Objective-C/iOS port

Hi everyone,

I’ve started working on an Objective-C port of Cesium.

I was initially going to use it as part of a private iOS project, however figure its probably more widely useful than just to myself so have posted up the current source.

At the moment it mainly consists of a partial implementation of Core and Renderer. Nothing end-user friendly yet, but hopefully basic untextured globe rendering will be working soon.

At the moment its largely a straight port of the JS and WebGL logic, but hopefully once it’s working there will be some efficiencies to be gained via native code on the device.

Hopefully I’m not crazy and this will actually be a manageable amount of work and helpful to others. Comments and commits welcome! The code is up at github. Licensed under the Apache 2.0 licence as is Cesium.

Comments and commits welcome!



Hi Ryan,

Exciting news. Good luck with this project.

Are you doing the port by hand? Or are you using an automated tool?

What version of Cesium are you porting? We are planning for 1.0 in July. How to you plan to keep the port in sync?

Just curious…what personal project is driving this?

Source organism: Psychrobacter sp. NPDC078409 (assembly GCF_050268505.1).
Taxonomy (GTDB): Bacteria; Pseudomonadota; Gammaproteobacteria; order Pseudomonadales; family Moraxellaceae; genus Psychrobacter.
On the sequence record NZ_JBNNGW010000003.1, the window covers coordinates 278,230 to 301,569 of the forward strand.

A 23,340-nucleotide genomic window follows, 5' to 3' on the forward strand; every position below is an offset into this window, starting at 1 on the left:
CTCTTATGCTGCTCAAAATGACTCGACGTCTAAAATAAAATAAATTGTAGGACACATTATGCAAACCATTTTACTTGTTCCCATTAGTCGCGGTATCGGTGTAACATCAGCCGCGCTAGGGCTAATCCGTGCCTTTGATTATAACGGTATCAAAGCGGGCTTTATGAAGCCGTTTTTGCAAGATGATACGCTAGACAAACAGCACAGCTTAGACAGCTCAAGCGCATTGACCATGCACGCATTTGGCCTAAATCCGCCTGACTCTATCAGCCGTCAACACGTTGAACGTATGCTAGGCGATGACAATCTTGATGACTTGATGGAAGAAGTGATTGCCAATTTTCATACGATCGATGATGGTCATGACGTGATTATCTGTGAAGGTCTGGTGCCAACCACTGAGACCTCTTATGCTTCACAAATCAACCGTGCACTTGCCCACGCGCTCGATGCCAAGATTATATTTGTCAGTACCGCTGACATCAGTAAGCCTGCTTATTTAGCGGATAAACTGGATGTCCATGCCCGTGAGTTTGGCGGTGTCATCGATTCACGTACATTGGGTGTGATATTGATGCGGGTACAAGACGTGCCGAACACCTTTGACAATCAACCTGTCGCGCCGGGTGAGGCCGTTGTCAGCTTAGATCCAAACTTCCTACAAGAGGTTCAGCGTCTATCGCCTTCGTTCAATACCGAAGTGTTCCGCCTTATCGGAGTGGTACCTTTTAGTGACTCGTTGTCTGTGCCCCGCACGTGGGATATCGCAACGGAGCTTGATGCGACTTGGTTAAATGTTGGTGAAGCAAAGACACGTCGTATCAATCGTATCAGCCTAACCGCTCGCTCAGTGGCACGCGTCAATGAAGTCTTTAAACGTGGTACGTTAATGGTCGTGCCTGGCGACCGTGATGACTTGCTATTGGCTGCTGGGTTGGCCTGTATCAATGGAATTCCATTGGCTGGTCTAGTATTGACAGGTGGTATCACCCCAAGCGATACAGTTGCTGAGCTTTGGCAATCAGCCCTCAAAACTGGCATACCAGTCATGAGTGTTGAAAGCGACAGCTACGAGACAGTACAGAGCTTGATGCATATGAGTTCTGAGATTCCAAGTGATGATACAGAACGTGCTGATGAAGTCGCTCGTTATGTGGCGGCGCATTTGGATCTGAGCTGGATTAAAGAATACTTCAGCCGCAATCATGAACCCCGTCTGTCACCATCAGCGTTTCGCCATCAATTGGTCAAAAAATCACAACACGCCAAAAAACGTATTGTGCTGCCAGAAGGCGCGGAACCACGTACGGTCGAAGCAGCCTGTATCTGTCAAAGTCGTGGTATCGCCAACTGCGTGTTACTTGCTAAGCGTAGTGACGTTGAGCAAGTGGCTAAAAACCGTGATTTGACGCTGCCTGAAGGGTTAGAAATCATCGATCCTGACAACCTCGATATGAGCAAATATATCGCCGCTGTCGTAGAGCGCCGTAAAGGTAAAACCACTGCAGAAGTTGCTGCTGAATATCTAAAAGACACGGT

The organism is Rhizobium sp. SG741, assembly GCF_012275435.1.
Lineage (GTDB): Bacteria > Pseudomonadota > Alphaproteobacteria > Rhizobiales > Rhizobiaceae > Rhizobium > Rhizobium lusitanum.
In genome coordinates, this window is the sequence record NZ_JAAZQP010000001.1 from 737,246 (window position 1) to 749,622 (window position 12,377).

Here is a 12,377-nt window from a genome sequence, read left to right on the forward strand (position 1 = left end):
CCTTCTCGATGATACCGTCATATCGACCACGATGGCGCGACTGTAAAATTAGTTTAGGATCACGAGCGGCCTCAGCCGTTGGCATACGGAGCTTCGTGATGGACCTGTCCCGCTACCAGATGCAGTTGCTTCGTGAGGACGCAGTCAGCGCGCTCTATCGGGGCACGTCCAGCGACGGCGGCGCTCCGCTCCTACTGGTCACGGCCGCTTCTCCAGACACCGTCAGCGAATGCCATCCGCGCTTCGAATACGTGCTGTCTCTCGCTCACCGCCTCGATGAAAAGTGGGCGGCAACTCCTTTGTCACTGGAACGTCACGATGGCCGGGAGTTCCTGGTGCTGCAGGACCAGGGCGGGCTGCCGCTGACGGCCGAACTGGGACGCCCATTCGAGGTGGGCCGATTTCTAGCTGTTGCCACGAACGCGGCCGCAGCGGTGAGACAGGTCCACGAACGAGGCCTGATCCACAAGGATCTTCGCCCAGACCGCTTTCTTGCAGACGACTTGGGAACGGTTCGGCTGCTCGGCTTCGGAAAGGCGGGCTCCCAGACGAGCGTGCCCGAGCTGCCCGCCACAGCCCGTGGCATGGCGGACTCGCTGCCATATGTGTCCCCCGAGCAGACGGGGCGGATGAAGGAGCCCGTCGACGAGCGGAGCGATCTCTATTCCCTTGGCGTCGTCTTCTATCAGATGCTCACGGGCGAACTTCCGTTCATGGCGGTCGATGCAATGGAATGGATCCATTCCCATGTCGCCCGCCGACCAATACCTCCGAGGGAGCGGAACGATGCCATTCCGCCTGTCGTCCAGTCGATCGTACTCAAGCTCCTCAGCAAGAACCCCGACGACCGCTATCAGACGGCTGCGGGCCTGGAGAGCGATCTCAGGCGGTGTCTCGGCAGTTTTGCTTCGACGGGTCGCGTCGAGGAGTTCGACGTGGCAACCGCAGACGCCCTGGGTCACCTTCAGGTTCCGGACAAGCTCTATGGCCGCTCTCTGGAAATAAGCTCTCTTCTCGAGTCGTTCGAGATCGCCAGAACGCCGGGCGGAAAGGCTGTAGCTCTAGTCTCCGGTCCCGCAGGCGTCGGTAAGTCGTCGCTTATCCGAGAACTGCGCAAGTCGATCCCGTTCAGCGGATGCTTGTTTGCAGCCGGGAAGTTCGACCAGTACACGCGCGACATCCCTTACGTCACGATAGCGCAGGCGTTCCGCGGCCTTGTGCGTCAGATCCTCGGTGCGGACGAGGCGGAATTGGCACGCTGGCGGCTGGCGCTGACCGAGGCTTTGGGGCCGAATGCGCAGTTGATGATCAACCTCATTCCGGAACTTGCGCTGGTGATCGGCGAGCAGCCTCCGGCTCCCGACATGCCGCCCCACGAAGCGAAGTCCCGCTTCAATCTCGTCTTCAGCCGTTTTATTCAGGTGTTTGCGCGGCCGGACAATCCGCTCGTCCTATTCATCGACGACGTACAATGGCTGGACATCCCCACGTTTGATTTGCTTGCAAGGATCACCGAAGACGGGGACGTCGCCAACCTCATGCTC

Thanks Patrick, and thanks for making Cesium open source and so well-documented.

I’m porting by hand, which is a bit laborious but it’s good learning as I go. If you know of any automated tools to speed things up I’m all ears though! I’d initially started with the OpenGlobe C# code from your book, however porting from JS is probably just as easy if not easier, and Cesium is obviously much more feature complete. The book is a handy reference though particularly with theory.

Currently I’m using the main development branch and keeping an eye on commits, as I’d like to keep as close as possible to the javascript code, at least at the API level. CZML-parsing is also a very useful thing I’d like to retain once I get primitives working. If I was going to pick a fixed target a 1.0 release would be a good one though.

Some WebGL vs GLES idiosyncracies will likely mean some renderer change, hopefully this is minimal though as I appreciate the clarity and simplicity of the level of abstraction.

There’s also no lightweight array type in Objective C so I’ll likely have to roll my own C-based one for the vertex arrays.

I don’t have any good ideas on how to keep things in sync other than manually at this stage, hopefully once I’m up to feature parity tracking changes won’t be too hard, and if there’s community interest in specific features once the core renderer is stable.